Published on May 5, 2009
Second-class nation. The decision by the giant GMA network and long-time blocktimer Solar Sports to delay the telecast of Manny Pacquiao’s Las Vegas fights to accommodate innumerable ads is creating a second class of TV viewers: those who cannot afford to watch pay-per-view TV or do not wish or know how to follow a boxing match on AM radio. Think about it: several million Filipinos saw or heard Ricky Hatton fall a third and final time just before noon last Sunday. The rest of the nation saw the perfectly leveraged left hook which knocked Hatton out even before he hit the canvas when it was already almost three in the afternoon.
I’ve read a statement from GMA, placing the burden squarely on the shoulders of Solar Sports. While it is true that Solar earns through the advertising, GMA cannot be entirely blameless; it sets the rate which Solar must pay.
Pacquiao’s many fans deserve to watch his fights live. Solar can make it happen by dramatically raising its ad rates and drastically reducing the number of advertisers. A company that picks up the entire tab—a San Miguel, say, or a PLDT, ponying up about as much as it does for an Olympic sponsorship—will reap a nation’s gratitude.* * *
A friend was tempted to turn Pacquiao’s demolition of Hatton, which was obsessively documented and discussed in the various social networks that now connect and color our discrete lives, into a metaphor for another knockout: “new media’s” victory over “old media.”
I cannot accept this reading, in part because so-called old media, especially radio and cable TV, worked well enough. (DzBB did a yeoman’s job.) It is true that the news of the knockout (strictly speaking, it was a technical knockout, because referee Ken Bayless stopped the fight as soon as Hatton fell, with one second left in the second round) flashed through the social networks instantly. (I liked one friend’s witty status update on Facebook, which riffed on Pacquiao’s self-deprecatingly twangy Vitwater ad: “Bitin, you know.”)
But just like the Twitter smackdown between Ashton Kutcher and CNN, I don’t see the Pacquiao-Hatton fight as a test case of new media’s prowess—not when old media was so much a part of (telling) the story.
* * *
I regret to say illness made me miss last week’s National Press Forum. I had been tasked to talk on the use of blogs for election coverage. An exciting topic, and inexhaustible. I have written up a small part of my presentation, which was meant to stimulate discussion on what news organizations ought to do, into what passes for prose:
“Blogging the ballot” is code for the use of “new media” in election coverage. In other words, I take “blogging” in the context of the forum to mean, not just blogs, but micro-blogging services like Twitter and social networks like MySpace, as well as relatively old new media like texting.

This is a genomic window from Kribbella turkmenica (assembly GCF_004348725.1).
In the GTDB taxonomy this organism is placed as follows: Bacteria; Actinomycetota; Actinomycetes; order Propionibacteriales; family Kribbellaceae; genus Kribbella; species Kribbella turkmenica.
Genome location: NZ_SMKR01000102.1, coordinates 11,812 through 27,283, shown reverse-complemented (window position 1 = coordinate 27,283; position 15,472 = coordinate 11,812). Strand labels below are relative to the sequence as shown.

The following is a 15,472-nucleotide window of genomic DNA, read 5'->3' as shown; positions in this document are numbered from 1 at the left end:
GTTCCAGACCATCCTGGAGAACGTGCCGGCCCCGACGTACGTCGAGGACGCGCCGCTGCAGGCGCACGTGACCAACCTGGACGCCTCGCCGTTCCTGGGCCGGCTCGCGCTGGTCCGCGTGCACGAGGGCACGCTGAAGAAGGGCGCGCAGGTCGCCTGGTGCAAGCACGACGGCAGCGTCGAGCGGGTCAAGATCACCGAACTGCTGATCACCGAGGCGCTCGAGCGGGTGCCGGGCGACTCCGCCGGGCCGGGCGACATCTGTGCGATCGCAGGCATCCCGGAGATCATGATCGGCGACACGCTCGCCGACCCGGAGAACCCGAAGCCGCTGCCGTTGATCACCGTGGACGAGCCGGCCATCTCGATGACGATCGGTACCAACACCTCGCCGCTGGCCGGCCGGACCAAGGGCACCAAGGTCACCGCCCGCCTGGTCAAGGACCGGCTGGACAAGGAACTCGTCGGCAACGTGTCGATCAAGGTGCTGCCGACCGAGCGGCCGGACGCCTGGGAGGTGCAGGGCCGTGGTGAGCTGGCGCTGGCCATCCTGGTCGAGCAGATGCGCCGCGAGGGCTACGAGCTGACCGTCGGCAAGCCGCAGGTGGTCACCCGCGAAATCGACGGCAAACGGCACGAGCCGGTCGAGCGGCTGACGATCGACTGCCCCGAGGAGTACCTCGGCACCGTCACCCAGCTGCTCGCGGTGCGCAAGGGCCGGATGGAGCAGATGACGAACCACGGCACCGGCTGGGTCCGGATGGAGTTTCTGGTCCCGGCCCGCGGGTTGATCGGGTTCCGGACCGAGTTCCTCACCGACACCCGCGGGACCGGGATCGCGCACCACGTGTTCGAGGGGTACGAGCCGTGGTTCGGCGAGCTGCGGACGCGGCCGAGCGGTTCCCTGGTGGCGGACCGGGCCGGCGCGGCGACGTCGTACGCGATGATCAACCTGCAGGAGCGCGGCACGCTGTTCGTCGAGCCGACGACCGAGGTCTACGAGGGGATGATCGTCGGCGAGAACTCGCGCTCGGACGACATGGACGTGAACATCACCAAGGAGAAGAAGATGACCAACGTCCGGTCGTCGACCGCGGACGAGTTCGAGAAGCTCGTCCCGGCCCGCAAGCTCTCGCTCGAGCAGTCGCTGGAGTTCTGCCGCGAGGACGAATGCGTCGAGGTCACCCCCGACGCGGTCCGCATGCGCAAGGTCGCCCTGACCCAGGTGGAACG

The wild success of the digital side of Barack Obama’s presidential campaign immediately gives media a sense of possibility: imagine, six million “friends” on Facebook! (Go ahead, Google “Obama on Facebook.”) At the same time, it imposes a sense of limits. The possibilities are open, not only to journalists and engaged citizens, but to politicians and PR practitioners too.
Hence, the basic principle I propose. News organizations must vet election blogs (and again I hasten to add that, for our purposes, this bland word covers a wide range of digital activities, including Plurk updates and Google maps). Before you cut off my head, allow me to explain. I emphatically do not mean that politically active citizens must first seek permission from news orgs before posting election blogs; I certainly do not mean that citizens’ election blogs need the imprimatur of news orgs to be considered valid or legitimate. I only mean that, if news organizations are to do their job now and in 2010, they must regularly scan the environment, measure the election blogs for consistency and reliability—and then spread the word, online and off. This kind of service will help a news org’s audience make better sense of the information available online. (Nothing prevents news orgs from sponsoring their own blogs, of course, whether these are kept by in-house journalists or outside experts.)
What can blogs do? They can deepen the context.
In 2007, for instance, Nagueño blogger Willy Prilles posted this link—http://www.tinig.com/v17/v17cs.html—to an analysis of the “five major political camps” in Camarines Sur politics. The Tinig feature is the kind of local information difficult to find on a regular basis in the national media; news orgs must harness like sources to make similar stories both possible and available to a greater public. The other week, Justice Secretary Raul Gonzalez suggested that he was unbeatable in Iloilo politics; a good local blog should be able to help explain Gonzalez’s gumption.
Blogs can also crunch the numbers. The now-classic template for this utility is Nate Silver’s fivethirtyeight.com, which collates US political statistics and survey results—and offers readings and predictions. This kind of blog will be especially helpful with local surveys, which do not appear in national media but sometimes carry national implications.
Not least, blogs can monitor the count, once it is underway. Ideally, a nationwide news organization in 2010 should be able to rely on a corps of election correspondents who will cover local elections by blogging, posting updates after precincts and polling centers tally the votes, flagging trouble spots, tracking the progress of the election cycle. The limits are real, but the possibilities are endless.